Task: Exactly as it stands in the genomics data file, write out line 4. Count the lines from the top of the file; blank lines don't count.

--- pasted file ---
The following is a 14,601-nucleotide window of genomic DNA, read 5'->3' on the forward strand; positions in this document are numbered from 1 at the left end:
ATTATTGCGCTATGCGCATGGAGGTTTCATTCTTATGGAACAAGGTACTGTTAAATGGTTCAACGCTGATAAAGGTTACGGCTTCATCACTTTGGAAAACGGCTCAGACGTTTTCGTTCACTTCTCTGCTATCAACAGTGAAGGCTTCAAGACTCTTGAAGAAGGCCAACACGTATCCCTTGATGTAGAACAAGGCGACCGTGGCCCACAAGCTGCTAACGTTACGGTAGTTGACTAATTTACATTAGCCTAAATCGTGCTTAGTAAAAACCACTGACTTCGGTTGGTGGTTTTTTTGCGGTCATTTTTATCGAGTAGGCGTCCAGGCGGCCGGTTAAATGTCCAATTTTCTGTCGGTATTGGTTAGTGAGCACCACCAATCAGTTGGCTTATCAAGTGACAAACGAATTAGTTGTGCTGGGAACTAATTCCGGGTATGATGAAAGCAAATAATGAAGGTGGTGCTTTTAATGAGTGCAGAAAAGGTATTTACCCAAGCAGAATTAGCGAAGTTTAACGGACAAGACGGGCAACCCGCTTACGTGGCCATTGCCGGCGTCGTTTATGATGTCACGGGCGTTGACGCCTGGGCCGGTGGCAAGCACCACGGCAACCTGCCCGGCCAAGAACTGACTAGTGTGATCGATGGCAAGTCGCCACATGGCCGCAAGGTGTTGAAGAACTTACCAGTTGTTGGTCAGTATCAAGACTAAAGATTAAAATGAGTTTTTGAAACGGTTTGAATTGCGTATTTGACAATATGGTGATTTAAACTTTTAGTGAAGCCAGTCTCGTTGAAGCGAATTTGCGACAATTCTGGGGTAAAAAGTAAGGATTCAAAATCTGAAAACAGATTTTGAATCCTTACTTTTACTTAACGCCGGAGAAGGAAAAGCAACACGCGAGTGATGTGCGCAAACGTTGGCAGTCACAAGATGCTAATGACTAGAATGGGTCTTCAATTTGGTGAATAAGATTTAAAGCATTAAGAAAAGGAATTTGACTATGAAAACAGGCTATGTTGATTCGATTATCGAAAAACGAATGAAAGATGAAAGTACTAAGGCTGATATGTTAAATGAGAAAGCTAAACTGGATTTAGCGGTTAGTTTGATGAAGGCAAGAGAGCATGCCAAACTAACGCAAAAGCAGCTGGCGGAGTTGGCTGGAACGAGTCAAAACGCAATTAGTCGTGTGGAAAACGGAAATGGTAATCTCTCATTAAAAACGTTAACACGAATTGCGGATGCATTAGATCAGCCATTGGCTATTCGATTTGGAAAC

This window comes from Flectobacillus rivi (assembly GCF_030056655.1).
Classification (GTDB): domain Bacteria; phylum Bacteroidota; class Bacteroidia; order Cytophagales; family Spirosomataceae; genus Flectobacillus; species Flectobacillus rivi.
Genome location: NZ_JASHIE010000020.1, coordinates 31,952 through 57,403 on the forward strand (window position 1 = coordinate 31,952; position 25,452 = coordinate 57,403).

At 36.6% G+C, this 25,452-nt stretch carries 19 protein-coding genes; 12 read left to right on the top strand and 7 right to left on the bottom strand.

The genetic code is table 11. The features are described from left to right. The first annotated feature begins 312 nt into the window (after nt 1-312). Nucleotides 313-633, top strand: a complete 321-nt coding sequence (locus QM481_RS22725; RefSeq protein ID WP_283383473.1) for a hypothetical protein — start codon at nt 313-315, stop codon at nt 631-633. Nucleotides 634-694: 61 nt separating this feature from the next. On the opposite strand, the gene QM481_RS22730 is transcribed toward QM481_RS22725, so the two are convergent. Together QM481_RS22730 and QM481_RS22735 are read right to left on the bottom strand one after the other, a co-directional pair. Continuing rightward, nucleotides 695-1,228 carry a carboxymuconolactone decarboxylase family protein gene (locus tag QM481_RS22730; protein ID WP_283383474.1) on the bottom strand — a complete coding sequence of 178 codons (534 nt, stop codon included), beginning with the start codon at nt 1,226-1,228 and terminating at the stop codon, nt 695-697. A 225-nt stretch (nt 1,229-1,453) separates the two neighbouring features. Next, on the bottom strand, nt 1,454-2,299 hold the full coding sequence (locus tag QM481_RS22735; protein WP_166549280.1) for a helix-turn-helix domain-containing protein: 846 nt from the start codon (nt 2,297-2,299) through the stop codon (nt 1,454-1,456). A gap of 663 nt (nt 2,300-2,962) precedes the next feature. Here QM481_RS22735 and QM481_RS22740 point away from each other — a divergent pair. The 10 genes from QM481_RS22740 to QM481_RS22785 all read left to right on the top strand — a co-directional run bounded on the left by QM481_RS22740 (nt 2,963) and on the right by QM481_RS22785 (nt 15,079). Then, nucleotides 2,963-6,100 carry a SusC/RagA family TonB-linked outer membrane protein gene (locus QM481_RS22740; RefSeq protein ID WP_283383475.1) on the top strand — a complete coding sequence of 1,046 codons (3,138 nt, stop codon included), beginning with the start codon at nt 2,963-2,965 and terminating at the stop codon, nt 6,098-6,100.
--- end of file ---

Classification (GTDB): domain Bacteria; phylum Bacteroidota; class Bacteroidia; order Cytophagales; family Spirosomataceae; genus Flectobacillus; species Flectobacillus rivi.